Landlord Fees for Transfer Registration

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    I await my solicitors response to my final queries tomorrow, I am not expecting any more niggles now (crossed fingers!). Lawcruncher, I hear what you are saying with regards the solicitors demeanour, you're probably right.

    Just briefly returning to the point about what I should expect as a client though, I have obviously found out advice and a solution to my particular problem on here through you good people - not my solicitor. The communication streams I have had with him tend to pass through legal secretaries and responses to queries are quite short and sweet for the most part. That's great for the simple stuff and it's great when things are going smoothly. But I feel as if this problem has been left to me to research rather than receive forthcoming advice on how to proceed from my solicitor. I understand that whatever line of work a person is in they will have different levels of experience. But is this not something that an experienced conveyancing solicitor who has served many notices would pick up and advise on? Maybe my expectations are too high. A call and a chat might have gone a long way to reducing my cortisol levels!

    I'll get my brain out of gear and move onto other things - for the moment .


      Ok so the response from my solicitor is along the lines of:

      I confirm that we can serve Notice of Assignment of the Lease to (Landlord) as you suggest. The potential difficulty arises if the landlord refuses to receipt the Notice. However there is an argument that if it responds to us querying the amount of fee we send, then by simply responding the landlord has acknowledged receipt of the Notice. You, perhaps, therefore need to be prepared for some potential difficulties with the landlord on this point.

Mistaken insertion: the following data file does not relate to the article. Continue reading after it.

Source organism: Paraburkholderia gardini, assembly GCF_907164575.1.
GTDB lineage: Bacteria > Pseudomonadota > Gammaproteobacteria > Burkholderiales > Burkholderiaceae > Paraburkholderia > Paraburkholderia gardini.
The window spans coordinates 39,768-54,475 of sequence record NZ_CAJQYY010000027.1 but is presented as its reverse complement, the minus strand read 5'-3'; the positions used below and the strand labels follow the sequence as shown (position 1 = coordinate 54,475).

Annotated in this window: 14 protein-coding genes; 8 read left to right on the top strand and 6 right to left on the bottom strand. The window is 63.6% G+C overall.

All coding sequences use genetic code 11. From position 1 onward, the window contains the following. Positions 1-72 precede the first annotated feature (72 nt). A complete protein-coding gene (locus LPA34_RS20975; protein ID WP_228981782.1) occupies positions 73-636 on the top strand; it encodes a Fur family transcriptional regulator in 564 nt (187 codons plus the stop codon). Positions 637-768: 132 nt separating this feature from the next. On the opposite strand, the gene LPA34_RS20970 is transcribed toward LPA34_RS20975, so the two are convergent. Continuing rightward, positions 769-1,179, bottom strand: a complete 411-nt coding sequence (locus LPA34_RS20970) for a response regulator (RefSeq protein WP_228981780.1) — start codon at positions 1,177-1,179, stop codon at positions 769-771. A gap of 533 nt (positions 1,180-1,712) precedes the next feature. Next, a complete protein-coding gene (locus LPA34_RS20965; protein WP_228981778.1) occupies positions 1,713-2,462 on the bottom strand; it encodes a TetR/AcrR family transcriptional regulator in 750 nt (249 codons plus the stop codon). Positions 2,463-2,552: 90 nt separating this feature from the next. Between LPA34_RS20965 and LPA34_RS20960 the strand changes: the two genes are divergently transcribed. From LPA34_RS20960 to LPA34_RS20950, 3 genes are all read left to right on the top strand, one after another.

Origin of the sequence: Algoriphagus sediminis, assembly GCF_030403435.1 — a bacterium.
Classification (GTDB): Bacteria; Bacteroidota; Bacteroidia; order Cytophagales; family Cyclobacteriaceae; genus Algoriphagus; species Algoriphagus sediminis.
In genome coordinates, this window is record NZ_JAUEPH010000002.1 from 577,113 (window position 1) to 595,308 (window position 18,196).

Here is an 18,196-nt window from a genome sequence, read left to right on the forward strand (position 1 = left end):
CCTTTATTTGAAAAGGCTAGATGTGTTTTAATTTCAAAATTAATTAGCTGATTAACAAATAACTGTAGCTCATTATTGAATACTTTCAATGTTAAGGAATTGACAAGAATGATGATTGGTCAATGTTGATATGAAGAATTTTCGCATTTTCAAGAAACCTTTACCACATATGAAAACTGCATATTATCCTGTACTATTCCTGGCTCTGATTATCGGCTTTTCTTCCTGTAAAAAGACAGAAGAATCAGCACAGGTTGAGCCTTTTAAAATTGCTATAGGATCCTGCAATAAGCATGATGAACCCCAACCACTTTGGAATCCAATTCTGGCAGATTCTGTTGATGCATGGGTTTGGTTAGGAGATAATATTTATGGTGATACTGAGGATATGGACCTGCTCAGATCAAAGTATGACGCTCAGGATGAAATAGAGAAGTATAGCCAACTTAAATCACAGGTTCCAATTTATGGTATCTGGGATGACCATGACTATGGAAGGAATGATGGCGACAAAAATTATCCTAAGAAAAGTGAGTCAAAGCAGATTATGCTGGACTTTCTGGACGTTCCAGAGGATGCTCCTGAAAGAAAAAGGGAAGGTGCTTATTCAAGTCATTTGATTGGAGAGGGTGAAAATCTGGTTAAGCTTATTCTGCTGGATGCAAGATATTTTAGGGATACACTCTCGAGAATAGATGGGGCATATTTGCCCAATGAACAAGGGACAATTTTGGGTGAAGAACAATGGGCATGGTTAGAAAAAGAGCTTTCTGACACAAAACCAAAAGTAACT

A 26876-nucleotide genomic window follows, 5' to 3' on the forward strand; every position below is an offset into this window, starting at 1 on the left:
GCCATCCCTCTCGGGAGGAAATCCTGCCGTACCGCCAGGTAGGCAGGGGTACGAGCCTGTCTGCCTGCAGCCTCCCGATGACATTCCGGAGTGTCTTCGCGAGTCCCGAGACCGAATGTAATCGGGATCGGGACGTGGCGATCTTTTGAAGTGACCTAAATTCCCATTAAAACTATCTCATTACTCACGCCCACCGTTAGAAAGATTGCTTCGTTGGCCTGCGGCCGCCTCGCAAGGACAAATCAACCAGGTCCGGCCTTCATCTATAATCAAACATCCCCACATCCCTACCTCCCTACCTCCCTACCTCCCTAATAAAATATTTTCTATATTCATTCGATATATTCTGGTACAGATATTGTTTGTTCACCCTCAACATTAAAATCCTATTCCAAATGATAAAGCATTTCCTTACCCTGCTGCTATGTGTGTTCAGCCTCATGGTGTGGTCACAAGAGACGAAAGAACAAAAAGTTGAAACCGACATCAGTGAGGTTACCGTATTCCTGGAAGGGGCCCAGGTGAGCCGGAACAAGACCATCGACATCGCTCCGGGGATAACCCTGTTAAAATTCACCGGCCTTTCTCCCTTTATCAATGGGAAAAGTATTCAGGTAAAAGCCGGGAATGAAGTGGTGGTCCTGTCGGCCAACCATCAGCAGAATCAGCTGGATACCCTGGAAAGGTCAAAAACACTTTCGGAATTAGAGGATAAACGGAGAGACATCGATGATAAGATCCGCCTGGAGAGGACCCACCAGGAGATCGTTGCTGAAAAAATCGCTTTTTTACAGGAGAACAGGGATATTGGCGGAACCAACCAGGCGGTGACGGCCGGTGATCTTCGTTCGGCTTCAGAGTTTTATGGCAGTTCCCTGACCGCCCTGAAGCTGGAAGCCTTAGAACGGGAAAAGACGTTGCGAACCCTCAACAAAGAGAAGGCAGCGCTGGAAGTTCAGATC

Looks like I need to be prepared for some shenanigans if the landlord doesn't respond or receipt the notice. Ho hum, bring it on then!


        When it comes to notices, the key point is whether service of the notice can be proved, not whether the recipient confirms receipt. A file copy of a letter in a solicitor's file is pretty much evidence that the letter was sent. If the landlord comes back and argues he wants a fee, he has confirmed receipt and put the matter beyond doubt. He will also confirm receipt if the next rent demand is addressed to your mother or he otherwise addresses any communication to her by name. There is no question of the landlord refusing to "accept" the notice until a fee is paid.

        If the landlord comes back wanting a fee your solicitor should write back saying that there is no doubt whatsoever that a fee in excess of two guineas cannot be demanded and that he is instructed not to respond to any further correspondence on the matter.


          Great, thanks once again.


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